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I'm researching making my own 49:1 unun using an appropriate mix ferrite toroid and some reasonable gauge solid-core wire. (This is for an experimental HF end-fed antenna, though this detail probably isn't relevant.)

I know it is tradition to use solderable coated "magnet" wire for this, and there are a fair amount of pixels spilled over how thin the coating ought to be. But, as far as I can tell, the thickness of the coating is to reduce the spacing when making high-turn, closely spaced wire toroids. In this application there is a tension between having thin coatings so you can really pack the turns tightly, but not so thin that it breaks and allows shorts.

Since I'm looking at something like 9-11 (I'd have to look at my notes again, but it can't be more than 11 [duh -- it's 7 turns if I'm making a 49:1 Z-ratio unun]) looser turns of lower gauge wire spaced more or less evenly over a larger ferrite toroid, spacing just isn't a concern.

Are there specific observed problems using plain old PVC (or silicone rubber, for that matter) coated hookup wire for this purpose, given that I'm not making 100s of turns closely spaced? My search-fu did not come up with anything, here or on the greater unwashed internet.

One potential issue I considered was that the thicker "dialectric" might lead to pronounced unwanted capacitance, but I'm not seeing how such loose spacing would be affected in this manner; that air-gap is already acting as a dialectric. But maybe I'm making a better capacitor by introducing a layer of non-air dialectric?

Similarly, I don't see capacitance across the wire and ferrite mixture being an issue, but I cheerfully admit that (like many hams) my understanding of the physics of inductors is probably lacking. I suppose the closer the wire is to the ferrite core, the better it will act as an inductor. But many 49:1 unun designs already call for wrapping the toroid in what is essentially dialectric tape before winding the wire on them. So that doesn't seem like a valid argument against PVC hookup wire.

I even considered that wire coatings can affect the velocity factor of the conductor, but I'm not sure how that would even come into play in this application. I'm ignoring this, probably out of sheer ignorance.

Can I just use plain old hookup wire for my unun, or do I need to spring for (so-called) magnet wire?

Postscript

Of course, the moment I post a SE question my searches the next day show countless examples of people using PVC coated hookup wire for similar designs without any comment. Many such project pages compare and contrast almost identical ununs as mine, some with coated wire, some without. I think we can accept the "go for it" answer below as more or less canonical, but if I learn how to measure and test these things I might come back and put those details in an answer.

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You should be fine with the hookup wire for all the reasons you note.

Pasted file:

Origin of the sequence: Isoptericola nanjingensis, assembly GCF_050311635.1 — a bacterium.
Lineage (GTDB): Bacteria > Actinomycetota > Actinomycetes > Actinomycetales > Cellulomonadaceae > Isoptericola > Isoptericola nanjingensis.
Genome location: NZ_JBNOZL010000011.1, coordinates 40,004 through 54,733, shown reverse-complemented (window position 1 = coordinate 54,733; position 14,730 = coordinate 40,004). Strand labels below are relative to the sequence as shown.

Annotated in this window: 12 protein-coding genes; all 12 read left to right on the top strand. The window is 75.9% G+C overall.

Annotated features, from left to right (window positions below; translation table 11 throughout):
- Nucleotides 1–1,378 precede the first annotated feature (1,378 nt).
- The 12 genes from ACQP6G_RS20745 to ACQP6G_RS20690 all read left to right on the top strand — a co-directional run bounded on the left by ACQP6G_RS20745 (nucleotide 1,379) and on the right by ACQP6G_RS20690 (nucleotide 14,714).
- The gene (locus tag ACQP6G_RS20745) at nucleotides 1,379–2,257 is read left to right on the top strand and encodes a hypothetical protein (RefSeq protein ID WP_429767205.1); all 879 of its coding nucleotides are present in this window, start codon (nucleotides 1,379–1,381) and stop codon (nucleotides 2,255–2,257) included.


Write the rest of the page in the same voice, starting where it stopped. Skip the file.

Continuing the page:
Another item to take into consideration is the additional distance of the wire from the toroid, but for this application it strikes me as a de minimus concern.

Best practice, of course, is to measure the characteristics of what you build, and I imagine your measurements will show that you're well within tolerances of what you are intending to build.

All of this is a long winded way of saying: go for it!

After you build it, would love if you would come back and update your question with any actual results that you've measured :-)

Happy hamming!

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  • $\begingroup$ I don't actually know how to measure this device, or what I'm measuring -- I was considering that this morning. I suppose that is a subject for research with all the resources I have at my fingertips, and possibly another question. $\endgroup$
    – user21417
    Jun 9 at 12:56
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    $\begingroup$ @JohnVE3WNA build two and measure through them both with a 50 ohm instrument. $\endgroup$
    – tomnexus
    Jun 10 at 5:03
  • $\begingroup$ @JohnVE3WNA What tomnexus wrote. You can use one of the various budget VNAs to sweep a pair of baluns for loss and match (SWR) over your operating frequency range then halve the loss for an average value for each balun. Or go old-school and use a signal generator and RF voltmeter/power meter. (The generator and meter need to be matched to 50 Ω.) You can also measure the loss using a spectrum analyser with a tracking generator output. For more precision make 3 baluns and measure performance of all 3 pairs. Then you can calculate the individual loss for each balun. $\endgroup$ Jun 10 at 10:33
  • $\begingroup$ To measure the power loss you need to make two and connect the high sides together. There's good videos on YT by TrxBench on how to do this. You'll need a VNA. With so many turns I like the Ruthroth types where you wrap the secondary counter to the primary and interleaved. $\endgroup$
    – wbg
    Jun 11 at 1:07

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